DIRECTED BY: DEBRA GRANIK
WRITTEN BY: DEBRA GRANIK & ANNE ROSSELLINI
NOVEL BY: DANIEL WOODRELL
OVERALL SCORE: 8.00/10
The sole responsible member of her house, Ree Dolly (Jennifer Lawrence), must find her father prior to his court date or the house, in which she currently raises her two younger siblings, will be claimed by the father's bail bondsman.
Reminiscent of 2008's Frozen River, Winter's Bone is an unflinching, slow, character driven look at a town built upon poverty, drugs, and societal retreat. Moody, without ever being pretentious, Winter's Bone is a beautifully crafted cinema experience which calls to mind the work of Jane Campion and John Boorman.
Indie director Debra Granik finds a beautiful balance between visual awe and harsh reality. The second time feature film director excels in challenging both the characters and the viewer. Maintaining a simple narrative, but wrapping it in a perfectly believable ambiguity that forces upon the viewer love and frustration in equal doses. By the end, Winter's Bone proves you don't have to spell every thing out for people to connect the dots, and sometimes it's a far more appreciable experience if you don't.
Handling the screen, Jennifer Lawrence breaks through in leaps and bounds, especially if you consider her main claim to fame prior to this was The Bill Engvall Show. Lawrence presents the character with a stubborn sense of necessity, and overbearing, that makes her relatable without being excessively emotional. Ree Dolly is exactly what the world has made her, and exactly what she needs to be to survive it.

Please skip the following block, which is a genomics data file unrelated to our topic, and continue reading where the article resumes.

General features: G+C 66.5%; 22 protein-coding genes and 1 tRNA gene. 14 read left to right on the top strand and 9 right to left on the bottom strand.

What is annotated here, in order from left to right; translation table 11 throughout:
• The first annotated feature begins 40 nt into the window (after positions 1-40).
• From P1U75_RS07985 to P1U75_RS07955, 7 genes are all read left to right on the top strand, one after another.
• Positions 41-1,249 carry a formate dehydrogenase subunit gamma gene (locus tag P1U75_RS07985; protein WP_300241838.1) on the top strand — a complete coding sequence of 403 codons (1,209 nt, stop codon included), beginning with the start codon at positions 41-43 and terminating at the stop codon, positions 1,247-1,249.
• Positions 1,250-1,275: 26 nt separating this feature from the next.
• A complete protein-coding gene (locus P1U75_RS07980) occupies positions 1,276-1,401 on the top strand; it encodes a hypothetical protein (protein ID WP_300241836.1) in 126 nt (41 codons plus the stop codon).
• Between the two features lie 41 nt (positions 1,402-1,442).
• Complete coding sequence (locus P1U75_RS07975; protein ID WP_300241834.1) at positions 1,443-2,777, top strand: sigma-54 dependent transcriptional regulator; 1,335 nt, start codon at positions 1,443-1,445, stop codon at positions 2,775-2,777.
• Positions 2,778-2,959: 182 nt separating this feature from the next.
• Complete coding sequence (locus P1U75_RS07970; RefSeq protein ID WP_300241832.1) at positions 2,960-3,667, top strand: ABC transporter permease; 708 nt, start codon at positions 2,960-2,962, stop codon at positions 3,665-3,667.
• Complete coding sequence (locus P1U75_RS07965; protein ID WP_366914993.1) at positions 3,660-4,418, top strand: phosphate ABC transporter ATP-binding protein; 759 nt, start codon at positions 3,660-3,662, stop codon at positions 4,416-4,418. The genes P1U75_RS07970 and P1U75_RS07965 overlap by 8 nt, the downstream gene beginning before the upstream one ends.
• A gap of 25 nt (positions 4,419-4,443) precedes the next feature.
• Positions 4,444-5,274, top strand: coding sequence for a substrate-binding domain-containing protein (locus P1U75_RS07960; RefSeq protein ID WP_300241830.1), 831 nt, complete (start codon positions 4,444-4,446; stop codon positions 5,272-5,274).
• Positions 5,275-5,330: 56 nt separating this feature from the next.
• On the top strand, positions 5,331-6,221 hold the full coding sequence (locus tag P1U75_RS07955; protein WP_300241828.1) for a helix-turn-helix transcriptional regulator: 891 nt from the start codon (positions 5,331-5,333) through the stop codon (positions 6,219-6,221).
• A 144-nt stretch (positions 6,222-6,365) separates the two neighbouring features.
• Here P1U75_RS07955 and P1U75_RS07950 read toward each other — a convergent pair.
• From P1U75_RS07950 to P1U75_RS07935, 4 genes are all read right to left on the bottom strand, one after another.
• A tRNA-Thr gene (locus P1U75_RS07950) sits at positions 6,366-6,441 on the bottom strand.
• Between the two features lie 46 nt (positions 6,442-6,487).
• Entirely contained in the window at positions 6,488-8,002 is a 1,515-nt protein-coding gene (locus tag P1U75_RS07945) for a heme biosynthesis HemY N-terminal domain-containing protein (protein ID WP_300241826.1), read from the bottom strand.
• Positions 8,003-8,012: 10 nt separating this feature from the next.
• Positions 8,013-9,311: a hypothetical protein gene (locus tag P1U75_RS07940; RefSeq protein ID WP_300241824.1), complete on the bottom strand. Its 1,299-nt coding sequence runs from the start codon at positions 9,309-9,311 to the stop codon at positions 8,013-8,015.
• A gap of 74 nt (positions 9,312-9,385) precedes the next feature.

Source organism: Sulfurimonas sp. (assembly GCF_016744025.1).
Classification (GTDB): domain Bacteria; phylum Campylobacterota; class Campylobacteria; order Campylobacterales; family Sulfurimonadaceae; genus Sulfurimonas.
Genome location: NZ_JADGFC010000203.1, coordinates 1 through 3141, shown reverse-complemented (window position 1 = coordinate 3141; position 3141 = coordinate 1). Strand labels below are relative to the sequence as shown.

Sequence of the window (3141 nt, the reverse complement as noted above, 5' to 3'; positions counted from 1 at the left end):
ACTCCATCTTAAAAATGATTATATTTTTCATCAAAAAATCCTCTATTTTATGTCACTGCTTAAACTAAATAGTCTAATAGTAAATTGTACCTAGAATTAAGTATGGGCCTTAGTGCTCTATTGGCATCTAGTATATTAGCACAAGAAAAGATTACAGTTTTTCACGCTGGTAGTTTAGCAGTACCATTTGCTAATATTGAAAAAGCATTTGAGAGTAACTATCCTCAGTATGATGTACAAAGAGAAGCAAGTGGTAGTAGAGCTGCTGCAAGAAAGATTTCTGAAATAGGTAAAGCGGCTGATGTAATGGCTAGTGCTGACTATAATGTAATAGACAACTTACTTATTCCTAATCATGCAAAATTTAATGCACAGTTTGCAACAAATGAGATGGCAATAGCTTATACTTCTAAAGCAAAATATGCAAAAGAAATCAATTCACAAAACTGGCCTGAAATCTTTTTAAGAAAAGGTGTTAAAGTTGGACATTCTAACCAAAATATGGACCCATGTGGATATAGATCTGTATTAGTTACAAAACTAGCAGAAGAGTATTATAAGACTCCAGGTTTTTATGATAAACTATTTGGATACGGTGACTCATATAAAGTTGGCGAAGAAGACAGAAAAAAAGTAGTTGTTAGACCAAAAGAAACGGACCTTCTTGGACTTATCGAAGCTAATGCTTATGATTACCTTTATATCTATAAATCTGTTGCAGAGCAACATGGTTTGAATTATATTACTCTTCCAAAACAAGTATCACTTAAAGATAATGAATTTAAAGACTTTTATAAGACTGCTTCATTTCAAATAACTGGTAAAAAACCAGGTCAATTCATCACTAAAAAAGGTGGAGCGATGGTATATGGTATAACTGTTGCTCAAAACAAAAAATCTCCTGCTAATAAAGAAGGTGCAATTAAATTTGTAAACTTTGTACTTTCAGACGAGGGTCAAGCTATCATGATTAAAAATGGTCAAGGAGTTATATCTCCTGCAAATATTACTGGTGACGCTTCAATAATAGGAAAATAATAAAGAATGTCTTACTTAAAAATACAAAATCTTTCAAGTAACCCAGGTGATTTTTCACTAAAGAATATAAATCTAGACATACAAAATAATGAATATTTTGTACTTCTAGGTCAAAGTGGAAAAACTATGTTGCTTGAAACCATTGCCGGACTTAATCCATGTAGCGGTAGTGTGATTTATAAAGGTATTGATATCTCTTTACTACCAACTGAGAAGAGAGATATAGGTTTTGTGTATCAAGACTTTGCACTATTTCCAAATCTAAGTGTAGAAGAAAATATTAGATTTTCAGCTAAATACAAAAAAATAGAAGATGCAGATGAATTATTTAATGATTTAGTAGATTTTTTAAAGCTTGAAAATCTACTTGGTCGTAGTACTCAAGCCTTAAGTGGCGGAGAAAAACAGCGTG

Much of the same could be said for Dolly's uncle Teardrop, played by the always excellent John Hawkes. Teardrop is not a character that's easy to relate to, he's far more distant, borderline cruel, but well layered and there when needed. Winter's Bone gives Hawkes the perfect platform to display the wonderful talent he's always had outside the more generic characters he's often given. If anything, I'm debating if I should start my John Hawkes for Oscar nomination campaign now, or give it a few weeks.
Still, even with the beautiful visuals, characters, and talent, Winter's Bone suffers some minor hiccups. The most obvious one being a scene involving Ree Dolly and an Army recruiter. While I admit the scene offers some perspective on the transformation Dolly must make, the dialogue that carries the scene feels incredibly forced and redundant. The material covered in this scene has already become apparent to the viewer, and unless we believe Dolly must hear it to believe it, it simply slows down the pace of the film.
Luckily enough for the viewer, Winter's Bone is not the kind of film where slowing down is a big change. Winter's Bone is intentionally slow to begin with, building off its own core story into tales of character and lifestyle. A beautiful, dark, tale that never shies away from what is necessary to tell the story. Granik's tale of family and survival exists not for popcorn theatrics, rather one for the more composed viewer. One who wishes to think, feel, and connect as opposed to be wrapped up in explosions.